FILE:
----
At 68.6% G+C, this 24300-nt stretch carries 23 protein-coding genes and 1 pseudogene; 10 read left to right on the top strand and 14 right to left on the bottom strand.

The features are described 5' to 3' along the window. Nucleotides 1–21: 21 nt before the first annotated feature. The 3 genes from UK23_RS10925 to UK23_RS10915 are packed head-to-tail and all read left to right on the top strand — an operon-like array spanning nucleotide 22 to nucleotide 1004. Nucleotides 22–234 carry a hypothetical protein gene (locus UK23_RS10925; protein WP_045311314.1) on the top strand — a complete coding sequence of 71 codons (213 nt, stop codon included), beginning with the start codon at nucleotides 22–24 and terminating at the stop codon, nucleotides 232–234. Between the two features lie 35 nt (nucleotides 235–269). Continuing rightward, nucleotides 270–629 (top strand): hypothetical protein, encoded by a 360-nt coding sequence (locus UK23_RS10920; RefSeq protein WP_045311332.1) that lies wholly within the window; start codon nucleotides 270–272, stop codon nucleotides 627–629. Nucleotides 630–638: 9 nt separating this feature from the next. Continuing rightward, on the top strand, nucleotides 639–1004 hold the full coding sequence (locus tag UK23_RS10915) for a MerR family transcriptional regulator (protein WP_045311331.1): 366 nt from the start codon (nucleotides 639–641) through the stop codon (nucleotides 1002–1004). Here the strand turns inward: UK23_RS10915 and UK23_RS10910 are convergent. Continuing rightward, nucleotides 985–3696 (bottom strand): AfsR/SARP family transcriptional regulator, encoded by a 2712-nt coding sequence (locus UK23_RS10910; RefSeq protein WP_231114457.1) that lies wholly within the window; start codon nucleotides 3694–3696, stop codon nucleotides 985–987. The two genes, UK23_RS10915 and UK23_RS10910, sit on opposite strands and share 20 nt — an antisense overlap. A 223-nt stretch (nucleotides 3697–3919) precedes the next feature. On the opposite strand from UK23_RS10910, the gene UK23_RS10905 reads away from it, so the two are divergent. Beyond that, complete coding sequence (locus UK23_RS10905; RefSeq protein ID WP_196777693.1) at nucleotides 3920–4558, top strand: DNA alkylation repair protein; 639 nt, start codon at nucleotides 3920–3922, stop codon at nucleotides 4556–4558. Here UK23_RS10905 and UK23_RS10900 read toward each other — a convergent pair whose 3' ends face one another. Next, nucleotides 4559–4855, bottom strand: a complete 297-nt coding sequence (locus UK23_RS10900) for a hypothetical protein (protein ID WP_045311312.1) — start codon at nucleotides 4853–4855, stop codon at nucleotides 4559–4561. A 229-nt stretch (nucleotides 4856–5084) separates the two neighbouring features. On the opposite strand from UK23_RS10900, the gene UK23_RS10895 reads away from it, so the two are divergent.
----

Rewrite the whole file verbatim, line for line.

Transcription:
At 68.6% G+C, this 24300-nt stretch carries 23 protein-coding genes and 1 pseudogene; 10 read left to right on the top strand and 14 right to left on the bottom strand.

The features are described 5' to 3' along the window. Nucleotides 1–21: 21 nt before the first annotated feature. The 3 genes from UK23_RS10925 to UK23_RS10915 are packed head-to-tail and all read left to right on the top strand — an operon-like array spanning nucleotide 22 to nucleotide 1004. Nucleotides 22–234 carry a hypothetical protein gene (locus UK23_RS10925; protein WP_045311314.1) on the top strand — a complete coding sequence of 71 codons (213 nt, stop codon included), beginning with the start codon at nucleotides 22–24 and terminating at the stop codon, nucleotides 232–234. Between the two features lie 35 nt (nucleotides 235–269). Continuing rightward, nucleotides 270–629 (top strand): hypothetical protein, encoded by a 360-nt coding sequence (locus UK23_RS10920; RefSeq protein WP_045311332.1) that lies wholly within the window; start codon nucleotides 270–272, stop codon nucleotides 627–629. Nucleotides 630–638: 9 nt separating this feature from the next. Continuing rightward, on the top strand, nucleotides 639–1004 hold the full coding sequence (locus tag UK23_RS10915) for a MerR family transcriptional regulator (protein WP_045311331.1): 366 nt from the start codon (nucleotides 639–641) through the stop codon (nucleotides 1002–1004). Here the strand turns inward: UK23_RS10915 and UK23_RS10910 are convergent. Continuing rightward, nucleotides 985–3696 (bottom strand): AfsR/SARP family transcriptional regulator, encoded by a 2712-nt coding sequence (locus UK23_RS10910; RefSeq protein WP_231114457.1) that lies wholly within the window; start codon nucleotides 3694–3696, stop codon nucleotides 985–987. The two genes, UK23_RS10915 and UK23_RS10910, sit on opposite strands and share 20 nt — an antisense overlap. A 223-nt stretch (nucleotides 3697–3919) precedes the next feature. On the opposite strand from UK23_RS10910, the gene UK23_RS10905 reads away from it, so the two are divergent. Beyond that, complete coding sequence (locus UK23_RS10905; RefSeq protein ID WP_196777693.1) at nucleotides 3920–4558, top strand: DNA alkylation repair protein; 639 nt, start codon at nucleotides 3920–3922, stop codon at nucleotides 4556–4558. Here UK23_RS10905 and UK23_RS10900 read toward each other — a convergent pair whose 3' ends face one another. Next, nucleotides 4559–4855, bottom strand: a complete 297-nt coding sequence (locus UK23_RS10900) for a hypothetical protein (protein ID WP_045311312.1) — start codon at nucleotides 4853–4855, stop codon at nucleotides 4559–4561. A 229-nt stretch (nucleotides 4856–5084) separates the two neighbouring features. On the opposite strand from UK23_RS10900, the gene UK23_RS10895 reads away from it, so the two are divergent.